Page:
He published two "author special" issues: Theodore Sturgeon was featured in the September issue, and Ray Bradbury in May Joseph Ferman's son, Edward Ferman, was managing editor during Davidson's tenure as editor. When Davidson left, Joseph Ferman took over the editorial chair, but in reality Edward Ferman was doing all the editorial work, and by the May issue was in full control of the magazine.
Grant and Stephen King. Lafferty , Harvey Jacobs, and others. Harlan Ellison and James Tiptree, Jr. Other award-winning stories from Ferman's first decade and a half included Fritz Leiber's "Ship of Shadows" in , " Ill Met in Lankhmar " in , and " Catch That Zeppelin " in ; all three won Hugos, and the latter two also won Nebulas. Judith Merril took over the book review column on Davidson's departure, and was followed by James Blish in and Algis Budrys in , with frequent contributions from other reviewers such as Joanna Russ and Gahan Wilson.
Delany , commenced in ;  Baird Searles contributed the column between and The launch of Omni in also had an impact. Initially this category was dominated by Ben Bova , the editor of Analog , but Ferman won it for three more years at the start of the s. A newer group, including Joanna Russ and R. Lafferty, had become regulars more recently. Gotschalk , whose unusual stories were described by Ferman as "a step ahead of most SF writers or perhaps he's marching in a different direction ".
When Rusch took over as editor, Isaac Asimov had been writing the science column for over three decades, and Algis Budrys had been contributing a book review column since ; in Asimov died and Budrys departed. The science column ran for consecutive issues, ending in February Asimov's widow, Janet Asimov , wrote another essay for the December issue, based on her conversations with her husband before his death, and a final essay appeared in January , containing material from the book Yours, Isaac Asimov: A Lifetime of Letters.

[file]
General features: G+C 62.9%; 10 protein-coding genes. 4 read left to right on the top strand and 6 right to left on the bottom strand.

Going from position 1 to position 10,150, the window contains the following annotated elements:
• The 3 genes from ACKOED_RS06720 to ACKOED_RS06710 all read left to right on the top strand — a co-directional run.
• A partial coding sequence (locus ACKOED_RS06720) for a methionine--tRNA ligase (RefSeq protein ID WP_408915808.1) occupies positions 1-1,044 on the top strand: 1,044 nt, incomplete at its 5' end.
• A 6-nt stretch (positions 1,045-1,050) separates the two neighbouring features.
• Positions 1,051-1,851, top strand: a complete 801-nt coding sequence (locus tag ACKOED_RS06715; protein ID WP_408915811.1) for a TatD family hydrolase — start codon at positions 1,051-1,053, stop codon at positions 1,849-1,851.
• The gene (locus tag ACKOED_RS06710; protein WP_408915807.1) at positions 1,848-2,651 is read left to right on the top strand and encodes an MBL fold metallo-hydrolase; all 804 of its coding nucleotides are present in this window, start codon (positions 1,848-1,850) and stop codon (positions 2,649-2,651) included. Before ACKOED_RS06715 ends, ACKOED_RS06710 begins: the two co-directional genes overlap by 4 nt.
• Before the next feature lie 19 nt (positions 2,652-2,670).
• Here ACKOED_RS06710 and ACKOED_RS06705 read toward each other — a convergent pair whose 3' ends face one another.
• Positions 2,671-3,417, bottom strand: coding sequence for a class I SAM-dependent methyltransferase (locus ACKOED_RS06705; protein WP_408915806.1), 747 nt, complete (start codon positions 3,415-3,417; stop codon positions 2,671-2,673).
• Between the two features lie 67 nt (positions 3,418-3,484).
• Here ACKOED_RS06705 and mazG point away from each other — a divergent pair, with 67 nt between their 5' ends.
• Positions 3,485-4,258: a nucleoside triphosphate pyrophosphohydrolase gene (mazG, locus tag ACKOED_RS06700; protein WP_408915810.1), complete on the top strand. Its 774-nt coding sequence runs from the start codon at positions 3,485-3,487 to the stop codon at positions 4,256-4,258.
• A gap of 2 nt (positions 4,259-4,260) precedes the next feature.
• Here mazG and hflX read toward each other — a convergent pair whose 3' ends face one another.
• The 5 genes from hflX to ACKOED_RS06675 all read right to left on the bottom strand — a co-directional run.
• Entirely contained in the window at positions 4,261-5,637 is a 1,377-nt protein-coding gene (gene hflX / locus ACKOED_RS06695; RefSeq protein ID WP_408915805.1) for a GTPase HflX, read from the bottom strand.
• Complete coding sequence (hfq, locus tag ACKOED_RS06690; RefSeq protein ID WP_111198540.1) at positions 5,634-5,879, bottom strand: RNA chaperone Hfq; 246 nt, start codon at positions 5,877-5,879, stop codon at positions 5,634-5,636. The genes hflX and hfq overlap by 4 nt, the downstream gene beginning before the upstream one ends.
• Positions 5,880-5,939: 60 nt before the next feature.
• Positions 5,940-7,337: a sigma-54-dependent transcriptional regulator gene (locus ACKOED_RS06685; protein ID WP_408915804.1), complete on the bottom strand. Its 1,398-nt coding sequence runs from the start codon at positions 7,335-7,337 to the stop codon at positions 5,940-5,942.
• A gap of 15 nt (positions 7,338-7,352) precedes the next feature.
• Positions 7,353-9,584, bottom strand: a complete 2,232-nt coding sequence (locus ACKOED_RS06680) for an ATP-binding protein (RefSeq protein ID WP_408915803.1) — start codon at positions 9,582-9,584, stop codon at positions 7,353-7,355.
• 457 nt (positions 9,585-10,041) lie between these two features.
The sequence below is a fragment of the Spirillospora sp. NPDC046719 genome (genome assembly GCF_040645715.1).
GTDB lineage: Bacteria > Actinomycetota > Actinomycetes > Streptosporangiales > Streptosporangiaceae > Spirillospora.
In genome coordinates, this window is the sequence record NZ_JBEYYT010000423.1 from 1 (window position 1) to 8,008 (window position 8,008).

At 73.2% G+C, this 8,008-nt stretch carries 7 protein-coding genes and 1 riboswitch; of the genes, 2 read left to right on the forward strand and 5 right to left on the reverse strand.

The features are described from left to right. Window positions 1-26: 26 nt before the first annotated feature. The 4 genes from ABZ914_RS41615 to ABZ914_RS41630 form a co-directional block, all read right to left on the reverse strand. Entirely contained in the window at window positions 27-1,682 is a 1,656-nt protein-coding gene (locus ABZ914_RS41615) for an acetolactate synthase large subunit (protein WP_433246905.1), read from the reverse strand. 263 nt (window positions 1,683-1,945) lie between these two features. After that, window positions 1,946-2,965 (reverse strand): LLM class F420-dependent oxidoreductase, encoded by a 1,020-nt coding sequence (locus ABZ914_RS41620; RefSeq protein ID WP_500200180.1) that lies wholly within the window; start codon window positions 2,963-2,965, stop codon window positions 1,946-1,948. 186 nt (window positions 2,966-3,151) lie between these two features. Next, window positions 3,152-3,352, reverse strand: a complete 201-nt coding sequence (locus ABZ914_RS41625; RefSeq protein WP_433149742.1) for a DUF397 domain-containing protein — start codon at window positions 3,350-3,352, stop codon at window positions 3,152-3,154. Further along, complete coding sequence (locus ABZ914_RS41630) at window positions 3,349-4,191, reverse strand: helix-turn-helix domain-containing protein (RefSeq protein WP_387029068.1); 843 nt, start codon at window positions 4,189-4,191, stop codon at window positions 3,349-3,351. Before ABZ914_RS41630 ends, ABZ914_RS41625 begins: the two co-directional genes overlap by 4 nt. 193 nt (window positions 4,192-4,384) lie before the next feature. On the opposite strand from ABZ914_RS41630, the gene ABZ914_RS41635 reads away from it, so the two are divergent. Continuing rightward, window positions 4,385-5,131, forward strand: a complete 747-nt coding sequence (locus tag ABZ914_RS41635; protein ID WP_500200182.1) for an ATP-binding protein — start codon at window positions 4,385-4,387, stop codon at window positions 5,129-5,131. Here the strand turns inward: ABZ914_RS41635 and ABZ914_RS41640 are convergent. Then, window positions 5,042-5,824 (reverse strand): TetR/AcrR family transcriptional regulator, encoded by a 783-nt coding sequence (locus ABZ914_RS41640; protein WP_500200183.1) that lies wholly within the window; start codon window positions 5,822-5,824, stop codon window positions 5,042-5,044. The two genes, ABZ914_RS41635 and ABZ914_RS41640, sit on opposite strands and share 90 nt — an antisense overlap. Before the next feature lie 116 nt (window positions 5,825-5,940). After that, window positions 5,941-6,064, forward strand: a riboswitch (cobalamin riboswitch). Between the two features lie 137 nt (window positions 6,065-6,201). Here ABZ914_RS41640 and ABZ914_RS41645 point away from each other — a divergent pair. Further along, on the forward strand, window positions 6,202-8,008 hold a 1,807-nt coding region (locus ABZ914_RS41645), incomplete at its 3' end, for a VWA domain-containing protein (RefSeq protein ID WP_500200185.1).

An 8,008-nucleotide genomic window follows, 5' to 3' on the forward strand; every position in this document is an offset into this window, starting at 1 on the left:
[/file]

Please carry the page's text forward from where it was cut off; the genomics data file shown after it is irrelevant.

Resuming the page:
Van Gelder printed more fantasy and less hard science fiction than had Rusch, and in Ashley's opinion he was able to "restore some of the magazine's distinctiveness". As a result of the switch to bimonthly in , with the resulting higher page count in each issue, the magazine began to publish longer stories. Ashley describes it as bridging "the attitude gap between the slick magazines and the pulps"', and argues that it made the genre more respectable.
Mencken 's American Mercury , which had been successful and widely respected as a literary review. As of March , the editorial succession is as follows: . It has been in digest format since the beginning. The publisher was initially Fantasy House, a subsidiary of Mercury Press; from March the publisher was listed as Mercury Press instead.
In , Martin H.
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Links Wikipedia. Publisher website. Series description Began publication in fall The title of the first issue was The magazine of fantasy An index of covers for this magazine can be found at Visco. Montezuma Strip. Laurel Winter. Mary Rosenblum.